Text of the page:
Manchester United show West Ham the importance of technical ability

Athleticisim is not enough to beat the Premier League leaders

Arsenal are good at it, Manchester United are masters of it and after Saturday West Ham are the latest victims of it.

The ability to turn hopeless, losing positions into winning ones is a feat only few can achieve, but the sickening feeling inflicted on West Ham by the Premier League leaders is one many can sympathise with.

At 2-0 up, there were not too many around Upton Park confident the points were in the bag for the Hammers and as soon as Wayne Rooney smashed home a 25-yard free kick to halve West Ham’s with 25 minutes left, the alarm bells began to ring pretty loudly.

There was little West Ham could do to repel the onslaught and with creativity and firepower most teams can only dream of, United left east London with all three points, thanks to Rooney’s stunning hat-trick and a Javier Hernandez strike. But how did United fight back on Saturday?

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“I thought we played a decent first half and were leading 2-0, but the free-kick goal kicked it off for Manchester United and they put us under great pressure at the end and scored four fantastic goals,” said West Ham defender Lars Jacobsen.

“They scored a free-kick goal and in the first half we had a similar chance that Thomas just missed slightly and I think that was the difference.

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“Perhaps you could say that (we defended too deep in the second half), because when you concede goals there are always reasons for it.”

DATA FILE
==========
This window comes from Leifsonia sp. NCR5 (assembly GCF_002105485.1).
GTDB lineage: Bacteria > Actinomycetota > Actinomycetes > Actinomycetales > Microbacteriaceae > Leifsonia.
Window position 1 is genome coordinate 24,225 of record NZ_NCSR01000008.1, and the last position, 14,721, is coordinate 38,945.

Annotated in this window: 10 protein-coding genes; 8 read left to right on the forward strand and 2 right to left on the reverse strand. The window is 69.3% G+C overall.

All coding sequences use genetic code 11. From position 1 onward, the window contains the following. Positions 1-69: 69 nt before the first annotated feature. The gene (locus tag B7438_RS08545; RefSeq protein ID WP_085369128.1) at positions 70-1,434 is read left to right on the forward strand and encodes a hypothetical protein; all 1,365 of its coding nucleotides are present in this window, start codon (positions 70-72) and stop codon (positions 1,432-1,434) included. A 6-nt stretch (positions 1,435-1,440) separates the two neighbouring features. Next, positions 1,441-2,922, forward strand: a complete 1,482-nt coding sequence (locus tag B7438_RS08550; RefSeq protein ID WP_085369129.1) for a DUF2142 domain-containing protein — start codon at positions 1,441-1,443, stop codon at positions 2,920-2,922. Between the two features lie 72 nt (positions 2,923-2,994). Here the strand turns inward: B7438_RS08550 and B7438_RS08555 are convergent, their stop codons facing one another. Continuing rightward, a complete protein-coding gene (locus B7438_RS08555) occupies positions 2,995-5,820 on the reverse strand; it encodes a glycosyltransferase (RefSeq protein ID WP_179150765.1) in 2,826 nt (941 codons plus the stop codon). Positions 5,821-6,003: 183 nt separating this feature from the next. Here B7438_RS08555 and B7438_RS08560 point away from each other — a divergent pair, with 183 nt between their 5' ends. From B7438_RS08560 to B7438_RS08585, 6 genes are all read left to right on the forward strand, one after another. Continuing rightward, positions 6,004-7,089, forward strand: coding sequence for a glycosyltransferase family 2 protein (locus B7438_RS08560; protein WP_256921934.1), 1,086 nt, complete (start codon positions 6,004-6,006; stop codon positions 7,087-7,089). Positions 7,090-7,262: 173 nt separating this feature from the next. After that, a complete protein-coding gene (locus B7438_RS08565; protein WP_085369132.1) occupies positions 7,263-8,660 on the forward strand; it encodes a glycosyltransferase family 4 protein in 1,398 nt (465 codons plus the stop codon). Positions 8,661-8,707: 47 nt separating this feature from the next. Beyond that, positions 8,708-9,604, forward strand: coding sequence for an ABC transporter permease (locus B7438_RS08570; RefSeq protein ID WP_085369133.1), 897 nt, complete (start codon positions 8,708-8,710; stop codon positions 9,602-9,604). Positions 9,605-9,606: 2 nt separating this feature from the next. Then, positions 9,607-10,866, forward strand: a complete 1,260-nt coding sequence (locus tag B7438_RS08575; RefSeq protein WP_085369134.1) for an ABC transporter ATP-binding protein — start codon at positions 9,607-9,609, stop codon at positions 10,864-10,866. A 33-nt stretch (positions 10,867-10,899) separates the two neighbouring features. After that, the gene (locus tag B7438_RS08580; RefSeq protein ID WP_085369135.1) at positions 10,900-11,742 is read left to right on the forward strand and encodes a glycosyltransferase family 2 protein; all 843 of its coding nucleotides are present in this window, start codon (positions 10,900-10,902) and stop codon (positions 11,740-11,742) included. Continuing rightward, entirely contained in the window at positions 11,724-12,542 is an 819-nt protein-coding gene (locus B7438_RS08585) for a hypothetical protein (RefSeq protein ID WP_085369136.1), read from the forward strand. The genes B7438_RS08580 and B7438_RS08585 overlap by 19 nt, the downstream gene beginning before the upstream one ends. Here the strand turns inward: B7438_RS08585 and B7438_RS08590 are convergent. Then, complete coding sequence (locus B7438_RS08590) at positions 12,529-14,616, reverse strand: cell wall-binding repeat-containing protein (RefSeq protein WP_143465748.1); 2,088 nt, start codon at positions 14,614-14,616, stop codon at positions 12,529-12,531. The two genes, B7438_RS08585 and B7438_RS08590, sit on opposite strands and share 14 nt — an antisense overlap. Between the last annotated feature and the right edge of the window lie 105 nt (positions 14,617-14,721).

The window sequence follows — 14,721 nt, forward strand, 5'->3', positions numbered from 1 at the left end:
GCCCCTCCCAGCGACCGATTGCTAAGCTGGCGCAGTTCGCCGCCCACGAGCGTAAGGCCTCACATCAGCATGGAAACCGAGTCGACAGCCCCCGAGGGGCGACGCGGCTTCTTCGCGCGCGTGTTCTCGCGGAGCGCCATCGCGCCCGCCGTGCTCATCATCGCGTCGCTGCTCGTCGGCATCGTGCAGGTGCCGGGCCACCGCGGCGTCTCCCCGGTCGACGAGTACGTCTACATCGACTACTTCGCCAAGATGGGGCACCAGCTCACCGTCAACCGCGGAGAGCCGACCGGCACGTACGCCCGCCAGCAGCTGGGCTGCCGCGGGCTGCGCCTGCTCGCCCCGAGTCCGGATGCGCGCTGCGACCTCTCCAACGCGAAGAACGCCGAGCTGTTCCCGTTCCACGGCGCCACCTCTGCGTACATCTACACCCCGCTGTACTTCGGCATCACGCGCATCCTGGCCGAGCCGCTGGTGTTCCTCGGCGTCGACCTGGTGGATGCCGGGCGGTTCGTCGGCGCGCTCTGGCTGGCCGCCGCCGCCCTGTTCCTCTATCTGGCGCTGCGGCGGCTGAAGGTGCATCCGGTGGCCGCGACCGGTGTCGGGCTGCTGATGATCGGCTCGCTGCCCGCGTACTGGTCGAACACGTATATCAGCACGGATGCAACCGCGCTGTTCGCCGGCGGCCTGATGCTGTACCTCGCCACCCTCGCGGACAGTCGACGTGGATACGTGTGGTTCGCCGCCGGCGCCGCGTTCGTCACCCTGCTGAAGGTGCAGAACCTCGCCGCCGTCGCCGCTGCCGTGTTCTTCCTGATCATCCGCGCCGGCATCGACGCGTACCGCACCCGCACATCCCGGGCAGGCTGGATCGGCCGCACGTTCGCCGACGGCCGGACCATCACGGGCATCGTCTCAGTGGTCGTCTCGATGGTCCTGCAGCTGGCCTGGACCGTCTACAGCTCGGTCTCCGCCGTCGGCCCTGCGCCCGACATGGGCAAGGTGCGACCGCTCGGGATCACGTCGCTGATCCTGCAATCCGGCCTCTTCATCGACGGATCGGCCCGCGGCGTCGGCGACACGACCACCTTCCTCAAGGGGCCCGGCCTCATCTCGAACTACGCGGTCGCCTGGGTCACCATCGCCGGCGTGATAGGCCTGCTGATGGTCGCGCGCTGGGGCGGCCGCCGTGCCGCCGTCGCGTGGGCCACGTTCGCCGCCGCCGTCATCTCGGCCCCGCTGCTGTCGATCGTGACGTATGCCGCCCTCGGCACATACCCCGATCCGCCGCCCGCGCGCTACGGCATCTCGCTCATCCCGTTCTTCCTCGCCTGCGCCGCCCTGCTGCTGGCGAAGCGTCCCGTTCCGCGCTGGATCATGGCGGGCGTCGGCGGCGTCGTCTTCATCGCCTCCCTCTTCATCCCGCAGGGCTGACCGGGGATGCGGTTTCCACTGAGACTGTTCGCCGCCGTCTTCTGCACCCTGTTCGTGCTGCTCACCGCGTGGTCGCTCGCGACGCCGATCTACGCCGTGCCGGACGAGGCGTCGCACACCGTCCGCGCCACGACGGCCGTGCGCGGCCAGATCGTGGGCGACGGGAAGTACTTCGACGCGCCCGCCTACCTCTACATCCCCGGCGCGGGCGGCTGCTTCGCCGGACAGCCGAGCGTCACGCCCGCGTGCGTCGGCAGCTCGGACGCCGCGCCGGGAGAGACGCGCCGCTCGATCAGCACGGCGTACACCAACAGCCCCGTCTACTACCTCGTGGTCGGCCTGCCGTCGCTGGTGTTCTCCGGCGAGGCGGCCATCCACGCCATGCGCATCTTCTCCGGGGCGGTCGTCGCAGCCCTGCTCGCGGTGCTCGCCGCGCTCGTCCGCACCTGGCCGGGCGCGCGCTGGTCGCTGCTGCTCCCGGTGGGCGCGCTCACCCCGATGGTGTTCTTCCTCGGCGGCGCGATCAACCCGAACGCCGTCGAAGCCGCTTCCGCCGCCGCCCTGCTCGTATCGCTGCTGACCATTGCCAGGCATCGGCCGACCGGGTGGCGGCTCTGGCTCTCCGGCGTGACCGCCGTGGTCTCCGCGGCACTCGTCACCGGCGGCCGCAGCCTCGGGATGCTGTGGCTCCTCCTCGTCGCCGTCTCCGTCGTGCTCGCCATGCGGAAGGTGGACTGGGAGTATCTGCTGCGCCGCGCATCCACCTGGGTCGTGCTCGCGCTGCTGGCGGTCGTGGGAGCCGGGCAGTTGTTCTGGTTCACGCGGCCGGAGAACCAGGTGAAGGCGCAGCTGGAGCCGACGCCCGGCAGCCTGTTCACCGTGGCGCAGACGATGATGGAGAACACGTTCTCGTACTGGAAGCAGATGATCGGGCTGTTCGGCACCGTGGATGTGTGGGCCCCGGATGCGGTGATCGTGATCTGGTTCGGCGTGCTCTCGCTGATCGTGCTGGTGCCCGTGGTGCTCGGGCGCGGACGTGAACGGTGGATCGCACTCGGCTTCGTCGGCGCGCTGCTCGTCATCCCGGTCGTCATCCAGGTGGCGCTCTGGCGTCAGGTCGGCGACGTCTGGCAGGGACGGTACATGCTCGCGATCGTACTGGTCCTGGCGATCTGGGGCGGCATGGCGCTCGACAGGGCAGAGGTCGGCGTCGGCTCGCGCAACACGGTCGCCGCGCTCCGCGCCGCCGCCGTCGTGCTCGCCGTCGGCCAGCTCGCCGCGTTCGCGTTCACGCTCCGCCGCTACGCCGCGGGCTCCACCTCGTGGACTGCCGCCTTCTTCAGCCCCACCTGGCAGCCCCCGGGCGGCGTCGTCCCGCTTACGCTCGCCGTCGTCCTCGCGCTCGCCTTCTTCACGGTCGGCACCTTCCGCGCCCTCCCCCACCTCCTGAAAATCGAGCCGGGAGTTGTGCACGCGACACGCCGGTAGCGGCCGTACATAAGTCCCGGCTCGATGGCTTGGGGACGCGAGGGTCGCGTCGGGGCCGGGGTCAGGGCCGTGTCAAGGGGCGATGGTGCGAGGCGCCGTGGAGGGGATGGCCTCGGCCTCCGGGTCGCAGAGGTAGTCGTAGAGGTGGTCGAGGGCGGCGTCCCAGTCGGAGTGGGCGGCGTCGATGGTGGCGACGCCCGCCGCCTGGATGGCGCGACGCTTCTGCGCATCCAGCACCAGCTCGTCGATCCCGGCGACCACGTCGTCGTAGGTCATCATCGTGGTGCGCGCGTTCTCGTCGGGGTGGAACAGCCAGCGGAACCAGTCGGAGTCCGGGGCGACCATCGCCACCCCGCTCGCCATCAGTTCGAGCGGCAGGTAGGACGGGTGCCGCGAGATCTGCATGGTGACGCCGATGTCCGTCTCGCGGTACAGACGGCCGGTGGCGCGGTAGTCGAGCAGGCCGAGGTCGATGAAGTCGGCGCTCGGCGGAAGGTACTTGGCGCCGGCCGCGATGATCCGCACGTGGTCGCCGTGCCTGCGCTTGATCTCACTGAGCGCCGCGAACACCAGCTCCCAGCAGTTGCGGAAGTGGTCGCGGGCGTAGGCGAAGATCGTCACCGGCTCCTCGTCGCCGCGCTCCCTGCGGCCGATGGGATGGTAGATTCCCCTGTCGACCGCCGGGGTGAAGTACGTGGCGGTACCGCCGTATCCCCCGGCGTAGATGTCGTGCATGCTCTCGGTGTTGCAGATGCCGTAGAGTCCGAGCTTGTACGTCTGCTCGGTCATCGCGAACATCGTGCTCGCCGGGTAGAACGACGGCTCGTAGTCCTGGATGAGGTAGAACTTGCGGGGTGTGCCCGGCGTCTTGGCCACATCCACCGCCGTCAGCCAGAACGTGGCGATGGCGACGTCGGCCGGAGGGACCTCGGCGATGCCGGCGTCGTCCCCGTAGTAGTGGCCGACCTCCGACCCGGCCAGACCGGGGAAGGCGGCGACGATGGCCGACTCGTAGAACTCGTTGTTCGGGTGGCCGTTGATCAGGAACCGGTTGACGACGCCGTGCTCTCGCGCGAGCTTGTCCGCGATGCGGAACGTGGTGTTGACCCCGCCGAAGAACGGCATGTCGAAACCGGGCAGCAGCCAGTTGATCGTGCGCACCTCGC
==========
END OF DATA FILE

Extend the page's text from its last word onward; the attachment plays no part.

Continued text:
Momentum is always a factor in football and of course West Ham could have defended better, but the Hammers high tempo approach, which had brought them much success over the past few weeks just didn’t work against a technically superior side.

United’s ability to retain possession for long periods tired out the Hammers and in turn created opportunities.

“We were working hard in the first half, but we probably didn’t keep the ball well enough, we began to tire and a few holes opened up and they punished us,” said midfielder Gary O’Neil.

“We struggled after 60 minutes and they started to get more room, the first goal they got was early in the second half and we struggled from there.”

“I think Rooney’s second goal was a superb touch and a superb finish and sometimes you have to acknowledge that they have world-class players and I think that’s why they scored four goals,” added Jacobsen.

Saturday showed how technical ability can triumph over athleticism and although the Hammers’ style of play could prove successful against Bolton next Saturday, they must come up with a different plan to deal with the likes of Chelsea and Manchester City over the coming weeks who could hurt the Hammers the same way United did last weekend.

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